In their midst, a young man stands up.
Wearing a beaded necklace and clad in a tight red shirt with multi-coloured scarves hanging from his waist, with his arms outstretched, he makes a long cry to the heavens.
This is an important moment for Cedric Djikila Diatta, 21, on his path towards the coveted status of manhood.
According to the traditions of the Diola people in Senegal’s southern region of Casamance, he has entered the period of “Youth” — the intermediate chapter between adolescence and adulthood.
To prepare for the next step, a phase that may take half a dozen years, he and other young men of the same age have spent the past month together.
They have been working in the rice fields and listening to the elders recount secret rites of passage and inculcate the values of hospitality and discipline.
“Once you have been initiated, you change status,” said Cedric.
“You are free to travel, get married, take decisions that affect the entire community.”
Central to the transition to adulthood is the notion of warriorhood — “Life is a fight,” said Cedric. “You always have to fight.”
And this where the dance comes in: it is designed to strengthen them spiritually for combat, which in the Diola culture is conveyed through wrestling, Senegal’s national sport.
As tomtoms and the bombolong, a traditional elongated drum, echo around the village of Kabrousse, the young initiates leap from side to side, their metal armbands rubbing against each other.
Some are bare-chested, others are wearing tunics, feathers or magic charms called grigris — those men who are due to marry in the coming year are dressed as women.
The dancers swirl around, some brandishing swords or staves, and even fake snakes.
Evening starts to fall and a gentle light, filtered by the emerald fronds of two giant kapok trees, bathes the dancers.
Young women arrive, gathering around the young men, swinging their hips, their makeup and hair perfect, crooning their support for their champions and rubbing powder on the sculpted male bodies.
Children are there, and the elderly too. The mothers look adoringly at their sons on the brink of manhood — “he’s so handsome!” cries Cedric’s mother, Angele Antessey Diatta, a proud smile illuminating her face.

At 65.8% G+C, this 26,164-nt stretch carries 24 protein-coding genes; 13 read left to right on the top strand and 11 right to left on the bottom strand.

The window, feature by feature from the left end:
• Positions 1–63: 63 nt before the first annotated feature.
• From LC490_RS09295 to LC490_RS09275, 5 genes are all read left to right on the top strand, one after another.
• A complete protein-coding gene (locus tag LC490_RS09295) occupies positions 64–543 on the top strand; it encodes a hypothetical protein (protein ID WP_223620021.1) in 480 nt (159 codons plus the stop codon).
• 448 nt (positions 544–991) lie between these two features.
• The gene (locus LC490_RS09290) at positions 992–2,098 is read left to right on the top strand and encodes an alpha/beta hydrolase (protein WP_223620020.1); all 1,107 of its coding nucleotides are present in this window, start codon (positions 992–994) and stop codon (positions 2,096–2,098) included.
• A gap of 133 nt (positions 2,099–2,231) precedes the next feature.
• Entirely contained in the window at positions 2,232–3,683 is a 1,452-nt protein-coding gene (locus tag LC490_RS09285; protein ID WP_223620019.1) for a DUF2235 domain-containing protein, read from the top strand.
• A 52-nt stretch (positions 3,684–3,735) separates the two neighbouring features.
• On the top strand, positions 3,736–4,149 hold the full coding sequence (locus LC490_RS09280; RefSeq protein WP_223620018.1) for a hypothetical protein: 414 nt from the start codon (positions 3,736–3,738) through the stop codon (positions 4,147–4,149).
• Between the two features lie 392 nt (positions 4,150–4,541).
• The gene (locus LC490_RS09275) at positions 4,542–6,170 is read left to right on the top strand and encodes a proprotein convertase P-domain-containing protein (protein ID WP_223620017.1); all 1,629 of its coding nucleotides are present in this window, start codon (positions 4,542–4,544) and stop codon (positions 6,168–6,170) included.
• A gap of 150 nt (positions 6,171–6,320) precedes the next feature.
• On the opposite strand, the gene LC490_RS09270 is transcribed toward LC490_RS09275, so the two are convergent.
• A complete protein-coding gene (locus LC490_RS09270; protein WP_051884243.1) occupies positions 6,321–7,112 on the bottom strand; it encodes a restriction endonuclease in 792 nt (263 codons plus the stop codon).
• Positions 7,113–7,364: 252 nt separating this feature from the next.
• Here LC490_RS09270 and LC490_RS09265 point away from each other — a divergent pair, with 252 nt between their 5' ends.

The party marking the end of these important rites coincides with the end of the rainy season each year in late September.
Lower Casamance is part of Senegal’s southernmost region, and almost separated from the rest of the country by the tiny state of Gambia.
The rituals, teaching and secrets conveyed from generation to generation vary from village to village, said Abdou Ndukur Kacc Ndao, an anthropologist.
“But these practices are under threat today,” he said.
“In a hundred, two hundred years, it may well be that they no longer exist.”
Pressures on animist-rooted traditions range from the growing place of Islam in Senegal, greater mixing among ethnic groups, and migration towards other regions within the country or abroad.
Those who return bring back different perspectives, fashions and tastes.
Cedric praised the ancient traditions, but he also had his eye on distant horizons.
He showed off his small house, which had no furniture, toilet or running water or even a floor.
He stopped school at the age of 12 to help his parents in the field. His father fell ill and two of his brothers also died of sickness, lacking treatment.
He trained as a cook, working in one of the hotels in Casamance’s Cap Skirring tourist resort, leaving for work at 4:30 am and returning in the afternoon to work in the rice fields.
He said he earned 80,000 CFA (around $120) a month.
His dream was to get a job at the Club Med, an upmarket French vacation village at Cap Skirring.
“When you get hired there, you make contacts enabling you to head off and live elsewhere,” he said.
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